Experience 2: An individual was staring at me in the gym, in an uncomfortable way. I don’t mind harmless looking, or even a little staring, but when it gets so prolonged to the point that I am feeling violated by someone else’s eyes, that it really isn’t acceptable to me, the situation changes. It was an older individual and I might have been more flattered or at least subconsciously extended my time before feeling initial discomfort had that not been the case, but I had to let him know that I was aware of his staring, and maybe he needed to either stop, or do something more socially appropriate like converse with me. But the peeping around poles and staring thing was too creepy. So I just smiled and waved, and he went away. it was perfect, haha. Something like this works because the message of the gesture all is determined in the mind of the person receiving it, or seeing it.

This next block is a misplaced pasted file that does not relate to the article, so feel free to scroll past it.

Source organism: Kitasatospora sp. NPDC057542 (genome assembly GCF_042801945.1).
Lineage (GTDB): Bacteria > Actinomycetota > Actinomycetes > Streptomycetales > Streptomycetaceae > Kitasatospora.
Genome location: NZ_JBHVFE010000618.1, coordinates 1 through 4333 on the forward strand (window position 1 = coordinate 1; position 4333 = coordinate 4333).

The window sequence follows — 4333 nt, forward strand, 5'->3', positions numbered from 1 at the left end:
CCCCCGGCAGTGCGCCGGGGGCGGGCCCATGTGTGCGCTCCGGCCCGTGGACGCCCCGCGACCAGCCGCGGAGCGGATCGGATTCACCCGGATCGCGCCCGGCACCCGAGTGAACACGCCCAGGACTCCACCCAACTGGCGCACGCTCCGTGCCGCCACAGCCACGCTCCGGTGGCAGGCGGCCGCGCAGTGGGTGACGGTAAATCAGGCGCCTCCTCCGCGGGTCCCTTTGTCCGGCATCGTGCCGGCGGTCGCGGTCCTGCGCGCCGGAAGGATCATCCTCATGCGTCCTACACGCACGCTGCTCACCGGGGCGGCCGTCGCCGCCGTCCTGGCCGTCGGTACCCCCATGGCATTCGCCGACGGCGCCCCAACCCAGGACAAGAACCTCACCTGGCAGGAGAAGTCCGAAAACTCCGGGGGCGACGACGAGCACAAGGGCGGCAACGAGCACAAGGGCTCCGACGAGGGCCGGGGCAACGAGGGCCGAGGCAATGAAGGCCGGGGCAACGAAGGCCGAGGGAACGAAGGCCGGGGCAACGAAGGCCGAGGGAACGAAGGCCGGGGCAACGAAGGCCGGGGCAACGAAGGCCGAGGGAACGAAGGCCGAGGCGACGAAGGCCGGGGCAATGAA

So think of unconventional ways of sending a message, which sometimes requires taking a deep breath and stopping yourself from an immediate, reflex like reaction. And when in doubt, a smile and a wave seems like a good idea, to me. Gee
Sochat, Vanessa. "Unconventional Forms of Communication." @vsoch (blog), 13 Jun 2008, https://vsoch.github.io/2008/unconventional-forms-of-communication/ (accessed 20 Mar 23).